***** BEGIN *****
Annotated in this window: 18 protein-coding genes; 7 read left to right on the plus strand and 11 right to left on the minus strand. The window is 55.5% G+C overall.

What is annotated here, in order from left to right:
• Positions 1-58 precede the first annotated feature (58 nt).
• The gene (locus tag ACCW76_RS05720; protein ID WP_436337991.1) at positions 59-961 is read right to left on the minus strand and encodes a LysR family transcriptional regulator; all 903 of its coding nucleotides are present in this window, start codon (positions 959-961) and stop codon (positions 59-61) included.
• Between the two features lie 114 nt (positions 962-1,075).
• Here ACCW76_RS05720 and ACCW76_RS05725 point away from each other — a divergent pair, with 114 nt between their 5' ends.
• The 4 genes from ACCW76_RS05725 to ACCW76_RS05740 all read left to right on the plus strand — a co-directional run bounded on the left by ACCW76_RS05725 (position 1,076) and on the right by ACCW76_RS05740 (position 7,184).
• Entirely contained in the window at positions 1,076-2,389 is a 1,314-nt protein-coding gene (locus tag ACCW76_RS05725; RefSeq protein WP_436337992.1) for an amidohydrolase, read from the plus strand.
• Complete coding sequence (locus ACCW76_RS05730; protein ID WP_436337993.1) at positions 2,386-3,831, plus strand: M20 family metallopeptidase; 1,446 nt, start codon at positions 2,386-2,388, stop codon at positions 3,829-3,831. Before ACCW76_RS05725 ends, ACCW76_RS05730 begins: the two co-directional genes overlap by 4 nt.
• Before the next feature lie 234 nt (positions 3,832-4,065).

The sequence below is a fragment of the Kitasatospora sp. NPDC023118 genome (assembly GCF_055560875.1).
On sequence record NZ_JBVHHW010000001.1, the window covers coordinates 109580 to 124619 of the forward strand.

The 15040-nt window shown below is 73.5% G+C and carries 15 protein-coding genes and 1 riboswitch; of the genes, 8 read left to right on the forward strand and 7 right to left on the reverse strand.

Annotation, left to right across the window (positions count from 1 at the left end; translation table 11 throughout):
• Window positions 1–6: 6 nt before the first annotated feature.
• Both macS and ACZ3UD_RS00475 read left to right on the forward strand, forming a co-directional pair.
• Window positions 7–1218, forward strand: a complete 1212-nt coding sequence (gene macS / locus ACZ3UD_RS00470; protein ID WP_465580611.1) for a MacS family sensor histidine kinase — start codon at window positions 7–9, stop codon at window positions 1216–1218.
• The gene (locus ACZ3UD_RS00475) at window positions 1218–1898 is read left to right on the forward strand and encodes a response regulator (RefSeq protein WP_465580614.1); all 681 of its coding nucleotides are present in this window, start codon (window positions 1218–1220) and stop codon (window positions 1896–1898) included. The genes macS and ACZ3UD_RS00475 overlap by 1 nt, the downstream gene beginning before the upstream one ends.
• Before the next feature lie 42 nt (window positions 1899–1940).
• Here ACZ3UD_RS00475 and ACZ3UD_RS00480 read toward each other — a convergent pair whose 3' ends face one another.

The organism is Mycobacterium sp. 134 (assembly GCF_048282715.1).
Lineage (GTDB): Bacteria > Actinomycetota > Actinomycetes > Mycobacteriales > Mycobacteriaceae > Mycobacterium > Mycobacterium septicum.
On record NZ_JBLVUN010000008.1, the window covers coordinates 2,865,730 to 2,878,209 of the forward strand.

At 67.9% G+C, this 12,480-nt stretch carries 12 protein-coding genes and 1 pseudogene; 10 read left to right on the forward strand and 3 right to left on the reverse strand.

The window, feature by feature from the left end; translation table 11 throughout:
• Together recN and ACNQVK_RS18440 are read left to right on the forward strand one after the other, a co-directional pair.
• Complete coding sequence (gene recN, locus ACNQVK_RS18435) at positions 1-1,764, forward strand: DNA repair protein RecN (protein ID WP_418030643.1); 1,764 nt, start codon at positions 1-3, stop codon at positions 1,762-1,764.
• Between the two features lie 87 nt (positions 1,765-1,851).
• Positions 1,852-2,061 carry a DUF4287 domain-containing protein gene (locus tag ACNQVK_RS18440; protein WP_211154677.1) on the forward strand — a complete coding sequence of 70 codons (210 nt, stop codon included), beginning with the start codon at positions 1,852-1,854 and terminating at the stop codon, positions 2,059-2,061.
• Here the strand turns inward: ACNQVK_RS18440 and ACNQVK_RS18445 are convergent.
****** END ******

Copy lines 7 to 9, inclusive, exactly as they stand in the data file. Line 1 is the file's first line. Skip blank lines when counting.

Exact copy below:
• The 4 genes from ACCW76_RS05725 to ACCW76_RS05740 all read left to right on the plus strand — a co-directional run bounded on the left by ACCW76_RS05725 (position 1,076) and on the right by ACCW76_RS05740 (position 7,184).
• Entirely contained in the window at positions 1,076-2,389 is a 1,314-nt protein-coding gene (locus tag ACCW76_RS05725; RefSeq protein WP_436337992.1) for an amidohydrolase, read from the plus strand.
• Complete coding sequence (locus ACCW76_RS05730; protein ID WP_436337993.1) at positions 2,386-3,831, plus strand: M20 family metallopeptidase; 1,446 nt, start codon at positions 2,386-2,388, stop codon at positions 3,829-3,831. Before ACCW76_RS05725 ends, ACCW76_RS05730 begins: the two co-directional genes overlap by 4 nt.